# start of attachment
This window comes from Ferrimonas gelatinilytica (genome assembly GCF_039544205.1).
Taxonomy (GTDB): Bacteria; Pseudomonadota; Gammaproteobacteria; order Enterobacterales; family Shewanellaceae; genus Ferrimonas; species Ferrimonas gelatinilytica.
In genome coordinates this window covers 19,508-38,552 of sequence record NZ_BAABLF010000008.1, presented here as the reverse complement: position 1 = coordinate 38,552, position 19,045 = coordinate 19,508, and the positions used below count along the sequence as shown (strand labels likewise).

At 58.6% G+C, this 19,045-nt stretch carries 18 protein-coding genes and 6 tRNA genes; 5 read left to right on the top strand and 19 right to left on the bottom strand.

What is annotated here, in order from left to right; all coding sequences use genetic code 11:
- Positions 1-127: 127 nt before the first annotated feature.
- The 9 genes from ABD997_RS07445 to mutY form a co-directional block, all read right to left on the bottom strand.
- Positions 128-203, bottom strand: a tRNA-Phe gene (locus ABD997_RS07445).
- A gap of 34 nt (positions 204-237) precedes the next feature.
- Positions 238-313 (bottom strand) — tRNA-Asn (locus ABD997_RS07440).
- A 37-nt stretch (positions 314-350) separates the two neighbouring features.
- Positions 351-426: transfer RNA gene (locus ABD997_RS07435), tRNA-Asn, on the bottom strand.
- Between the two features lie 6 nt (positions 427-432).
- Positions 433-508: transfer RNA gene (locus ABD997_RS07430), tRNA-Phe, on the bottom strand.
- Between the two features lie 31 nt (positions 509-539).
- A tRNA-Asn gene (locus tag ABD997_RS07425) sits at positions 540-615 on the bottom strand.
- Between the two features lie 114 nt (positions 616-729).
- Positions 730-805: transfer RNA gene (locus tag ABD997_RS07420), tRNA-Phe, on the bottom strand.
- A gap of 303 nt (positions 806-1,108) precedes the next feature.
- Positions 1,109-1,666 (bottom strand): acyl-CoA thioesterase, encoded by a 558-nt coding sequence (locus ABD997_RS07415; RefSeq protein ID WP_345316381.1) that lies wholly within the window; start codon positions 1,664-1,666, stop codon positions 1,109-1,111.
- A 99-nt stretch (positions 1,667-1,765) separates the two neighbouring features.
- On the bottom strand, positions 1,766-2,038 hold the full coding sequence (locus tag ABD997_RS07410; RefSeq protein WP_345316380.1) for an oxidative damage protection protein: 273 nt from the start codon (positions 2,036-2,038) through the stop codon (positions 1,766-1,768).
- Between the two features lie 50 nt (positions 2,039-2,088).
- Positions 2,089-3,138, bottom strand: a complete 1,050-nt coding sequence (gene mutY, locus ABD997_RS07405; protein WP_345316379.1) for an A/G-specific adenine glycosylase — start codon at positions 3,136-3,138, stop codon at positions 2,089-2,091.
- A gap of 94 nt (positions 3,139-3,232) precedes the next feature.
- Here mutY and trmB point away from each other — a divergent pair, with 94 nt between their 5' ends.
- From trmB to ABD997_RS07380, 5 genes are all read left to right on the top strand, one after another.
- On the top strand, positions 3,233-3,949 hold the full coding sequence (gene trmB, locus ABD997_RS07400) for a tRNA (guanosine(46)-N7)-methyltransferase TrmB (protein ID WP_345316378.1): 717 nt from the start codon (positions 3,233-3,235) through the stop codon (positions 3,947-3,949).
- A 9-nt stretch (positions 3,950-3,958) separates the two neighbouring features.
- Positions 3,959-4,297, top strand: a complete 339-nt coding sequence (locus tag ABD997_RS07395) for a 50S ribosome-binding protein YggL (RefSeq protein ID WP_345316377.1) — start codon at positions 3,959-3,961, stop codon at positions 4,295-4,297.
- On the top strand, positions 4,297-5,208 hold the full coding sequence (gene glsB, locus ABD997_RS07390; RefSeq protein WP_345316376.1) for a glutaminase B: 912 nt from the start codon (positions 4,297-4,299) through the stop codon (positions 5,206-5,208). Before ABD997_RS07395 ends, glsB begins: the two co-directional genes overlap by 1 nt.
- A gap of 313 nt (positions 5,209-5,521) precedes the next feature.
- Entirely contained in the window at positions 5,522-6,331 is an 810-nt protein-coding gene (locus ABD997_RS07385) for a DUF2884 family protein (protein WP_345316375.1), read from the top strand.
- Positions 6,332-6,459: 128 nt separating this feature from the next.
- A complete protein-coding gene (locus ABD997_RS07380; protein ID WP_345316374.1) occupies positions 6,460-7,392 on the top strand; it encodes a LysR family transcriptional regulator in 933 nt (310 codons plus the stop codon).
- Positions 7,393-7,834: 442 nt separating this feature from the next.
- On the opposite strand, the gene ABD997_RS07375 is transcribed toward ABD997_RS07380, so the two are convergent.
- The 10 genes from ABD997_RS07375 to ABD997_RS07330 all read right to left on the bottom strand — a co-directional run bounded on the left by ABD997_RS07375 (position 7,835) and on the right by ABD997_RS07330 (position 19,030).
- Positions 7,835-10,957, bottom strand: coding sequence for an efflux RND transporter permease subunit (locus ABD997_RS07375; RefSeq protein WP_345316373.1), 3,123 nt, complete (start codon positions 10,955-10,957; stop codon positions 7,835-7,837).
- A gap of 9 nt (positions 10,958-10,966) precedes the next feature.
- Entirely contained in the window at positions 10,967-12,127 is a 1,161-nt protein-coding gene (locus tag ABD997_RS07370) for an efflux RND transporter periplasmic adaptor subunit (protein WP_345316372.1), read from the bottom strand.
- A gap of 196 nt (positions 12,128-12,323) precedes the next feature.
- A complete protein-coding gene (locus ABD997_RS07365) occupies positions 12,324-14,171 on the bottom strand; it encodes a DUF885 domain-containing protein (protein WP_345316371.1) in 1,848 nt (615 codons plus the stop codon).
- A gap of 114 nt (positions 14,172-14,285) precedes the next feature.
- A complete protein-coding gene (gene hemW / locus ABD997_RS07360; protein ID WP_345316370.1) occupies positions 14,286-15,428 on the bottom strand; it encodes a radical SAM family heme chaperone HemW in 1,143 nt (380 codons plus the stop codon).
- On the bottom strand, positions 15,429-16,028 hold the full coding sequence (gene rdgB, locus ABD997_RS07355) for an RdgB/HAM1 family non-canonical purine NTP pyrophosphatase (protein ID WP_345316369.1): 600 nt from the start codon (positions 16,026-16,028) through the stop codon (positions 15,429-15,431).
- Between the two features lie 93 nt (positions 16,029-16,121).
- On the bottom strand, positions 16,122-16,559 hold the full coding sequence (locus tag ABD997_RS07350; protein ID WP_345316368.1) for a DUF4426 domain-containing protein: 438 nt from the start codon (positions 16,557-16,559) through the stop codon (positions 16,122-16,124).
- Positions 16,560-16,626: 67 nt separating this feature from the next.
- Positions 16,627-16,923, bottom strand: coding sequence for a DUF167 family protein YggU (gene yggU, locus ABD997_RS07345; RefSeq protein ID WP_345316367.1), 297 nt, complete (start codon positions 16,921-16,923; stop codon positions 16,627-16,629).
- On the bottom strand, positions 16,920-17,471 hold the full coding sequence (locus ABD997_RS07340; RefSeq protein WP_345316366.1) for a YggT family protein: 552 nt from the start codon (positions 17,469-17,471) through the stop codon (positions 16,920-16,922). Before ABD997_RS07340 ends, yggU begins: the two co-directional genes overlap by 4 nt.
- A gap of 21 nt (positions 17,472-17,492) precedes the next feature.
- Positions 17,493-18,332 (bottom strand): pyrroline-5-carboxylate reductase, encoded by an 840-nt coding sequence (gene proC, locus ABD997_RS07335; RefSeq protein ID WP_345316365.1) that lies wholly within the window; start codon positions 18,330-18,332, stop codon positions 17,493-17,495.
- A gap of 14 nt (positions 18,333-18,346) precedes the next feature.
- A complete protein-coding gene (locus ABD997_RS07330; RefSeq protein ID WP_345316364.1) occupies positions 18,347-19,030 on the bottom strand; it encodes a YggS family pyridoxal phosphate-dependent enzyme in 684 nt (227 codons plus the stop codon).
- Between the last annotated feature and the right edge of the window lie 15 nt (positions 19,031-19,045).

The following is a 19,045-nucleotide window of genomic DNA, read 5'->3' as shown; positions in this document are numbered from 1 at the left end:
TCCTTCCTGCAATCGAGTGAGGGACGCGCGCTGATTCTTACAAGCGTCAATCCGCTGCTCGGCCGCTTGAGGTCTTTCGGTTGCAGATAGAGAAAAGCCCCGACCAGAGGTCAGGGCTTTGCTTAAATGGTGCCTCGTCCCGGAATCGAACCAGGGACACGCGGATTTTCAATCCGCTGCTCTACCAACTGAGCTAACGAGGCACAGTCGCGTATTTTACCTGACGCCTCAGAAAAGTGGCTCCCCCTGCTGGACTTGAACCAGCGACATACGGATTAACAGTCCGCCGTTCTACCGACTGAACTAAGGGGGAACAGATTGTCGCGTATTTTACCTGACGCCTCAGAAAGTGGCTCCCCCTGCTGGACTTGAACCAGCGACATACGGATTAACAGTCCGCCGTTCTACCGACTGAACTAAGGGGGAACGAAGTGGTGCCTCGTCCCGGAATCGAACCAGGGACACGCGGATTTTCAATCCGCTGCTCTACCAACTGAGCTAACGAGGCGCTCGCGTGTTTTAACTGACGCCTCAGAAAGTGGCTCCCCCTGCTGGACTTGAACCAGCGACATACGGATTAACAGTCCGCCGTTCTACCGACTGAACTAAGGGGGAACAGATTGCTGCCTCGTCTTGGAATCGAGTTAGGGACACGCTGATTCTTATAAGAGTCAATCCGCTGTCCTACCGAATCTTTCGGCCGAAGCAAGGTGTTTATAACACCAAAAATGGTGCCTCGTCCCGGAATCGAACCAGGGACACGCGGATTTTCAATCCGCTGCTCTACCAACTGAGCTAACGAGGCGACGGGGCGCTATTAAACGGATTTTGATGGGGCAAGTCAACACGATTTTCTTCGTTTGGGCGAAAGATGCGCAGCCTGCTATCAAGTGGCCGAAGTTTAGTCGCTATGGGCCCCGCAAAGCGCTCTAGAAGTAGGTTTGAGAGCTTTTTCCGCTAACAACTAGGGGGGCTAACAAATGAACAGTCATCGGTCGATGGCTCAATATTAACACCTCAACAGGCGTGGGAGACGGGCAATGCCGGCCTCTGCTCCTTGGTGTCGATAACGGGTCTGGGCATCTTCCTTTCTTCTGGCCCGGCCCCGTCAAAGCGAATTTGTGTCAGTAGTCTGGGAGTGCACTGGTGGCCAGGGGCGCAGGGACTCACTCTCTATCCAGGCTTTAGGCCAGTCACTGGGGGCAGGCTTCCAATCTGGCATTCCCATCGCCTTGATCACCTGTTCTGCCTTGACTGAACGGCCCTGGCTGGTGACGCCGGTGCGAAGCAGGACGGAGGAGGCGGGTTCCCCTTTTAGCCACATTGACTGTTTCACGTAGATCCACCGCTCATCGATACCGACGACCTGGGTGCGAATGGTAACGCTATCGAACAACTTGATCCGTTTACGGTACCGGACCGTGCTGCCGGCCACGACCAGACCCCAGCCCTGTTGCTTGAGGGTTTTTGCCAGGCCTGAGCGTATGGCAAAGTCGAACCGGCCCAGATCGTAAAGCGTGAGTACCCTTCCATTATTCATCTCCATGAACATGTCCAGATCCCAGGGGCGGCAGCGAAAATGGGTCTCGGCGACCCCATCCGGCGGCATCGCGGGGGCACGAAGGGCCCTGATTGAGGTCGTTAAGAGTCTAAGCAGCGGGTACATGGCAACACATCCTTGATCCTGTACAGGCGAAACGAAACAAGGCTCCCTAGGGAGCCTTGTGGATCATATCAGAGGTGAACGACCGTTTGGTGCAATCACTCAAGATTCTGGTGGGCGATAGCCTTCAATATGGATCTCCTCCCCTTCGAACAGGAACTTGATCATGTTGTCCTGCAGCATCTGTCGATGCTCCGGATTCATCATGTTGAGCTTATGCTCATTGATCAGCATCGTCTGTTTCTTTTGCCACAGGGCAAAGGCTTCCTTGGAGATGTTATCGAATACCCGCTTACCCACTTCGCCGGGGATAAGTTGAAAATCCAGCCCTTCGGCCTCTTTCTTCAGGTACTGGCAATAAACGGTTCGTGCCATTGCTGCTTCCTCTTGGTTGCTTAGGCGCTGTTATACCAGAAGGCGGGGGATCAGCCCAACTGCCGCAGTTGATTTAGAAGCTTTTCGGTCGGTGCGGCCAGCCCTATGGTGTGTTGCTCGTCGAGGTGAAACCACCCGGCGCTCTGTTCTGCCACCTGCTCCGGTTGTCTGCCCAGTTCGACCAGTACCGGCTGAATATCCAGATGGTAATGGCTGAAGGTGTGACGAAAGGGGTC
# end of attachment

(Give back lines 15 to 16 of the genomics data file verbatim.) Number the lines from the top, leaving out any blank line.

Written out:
- Between the two features lie 31 nt (positions 509-539).
- A tRNA-Asn gene (locus tag ABD997_RS07425) sits at positions 540-615 on the bottom strand.